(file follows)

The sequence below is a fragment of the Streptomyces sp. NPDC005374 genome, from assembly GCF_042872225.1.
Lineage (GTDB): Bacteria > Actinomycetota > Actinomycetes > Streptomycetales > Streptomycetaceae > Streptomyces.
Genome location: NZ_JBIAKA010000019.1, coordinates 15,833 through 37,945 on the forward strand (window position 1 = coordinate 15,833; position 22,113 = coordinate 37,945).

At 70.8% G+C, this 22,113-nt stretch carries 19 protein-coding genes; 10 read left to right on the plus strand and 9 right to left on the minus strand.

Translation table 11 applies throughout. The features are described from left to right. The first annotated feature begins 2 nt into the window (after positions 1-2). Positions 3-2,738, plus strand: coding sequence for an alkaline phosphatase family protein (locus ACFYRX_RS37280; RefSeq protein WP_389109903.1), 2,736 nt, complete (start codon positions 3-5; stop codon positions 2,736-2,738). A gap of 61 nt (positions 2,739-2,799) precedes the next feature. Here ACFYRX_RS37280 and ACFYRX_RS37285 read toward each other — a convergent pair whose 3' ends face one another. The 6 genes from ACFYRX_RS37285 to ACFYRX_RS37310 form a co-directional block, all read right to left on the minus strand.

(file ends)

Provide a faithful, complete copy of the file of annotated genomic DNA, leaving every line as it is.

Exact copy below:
The sequence below is a fragment of the Streptomyces sp. NPDC005374 genome, from assembly GCF_042872225.1.
Lineage (GTDB): Bacteria > Actinomycetota > Actinomycetes > Streptomycetales > Streptomycetaceae > Streptomyces.
Genome location: NZ_JBIAKA010000019.1, coordinates 15,833 through 37,945 on the forward strand (window position 1 = coordinate 15,833; position 22,113 = coordinate 37,945).

At 70.8% G+C, this 22,113-nt stretch carries 19 protein-coding genes; 10 read left to right on the plus strand and 9 right to left on the minus strand.

Translation table 11 applies throughout. The features are described from left to right. The first annotated feature begins 2 nt into the window (after positions 1-2). Positions 3-2,738, plus strand: coding sequence for an alkaline phosphatase family protein (locus ACFYRX_RS37280; RefSeq protein WP_389109903.1), 2,736 nt, complete (start codon positions 3-5; stop codon positions 2,736-2,738). A gap of 61 nt (positions 2,739-2,799) precedes the next feature. Here ACFYRX_RS37280 and ACFYRX_RS37285 read toward each other — a convergent pair whose 3' ends face one another. The 6 genes from ACFYRX_RS37285 to ACFYRX_RS37310 form a co-directional block, all read right to left on the minus strand.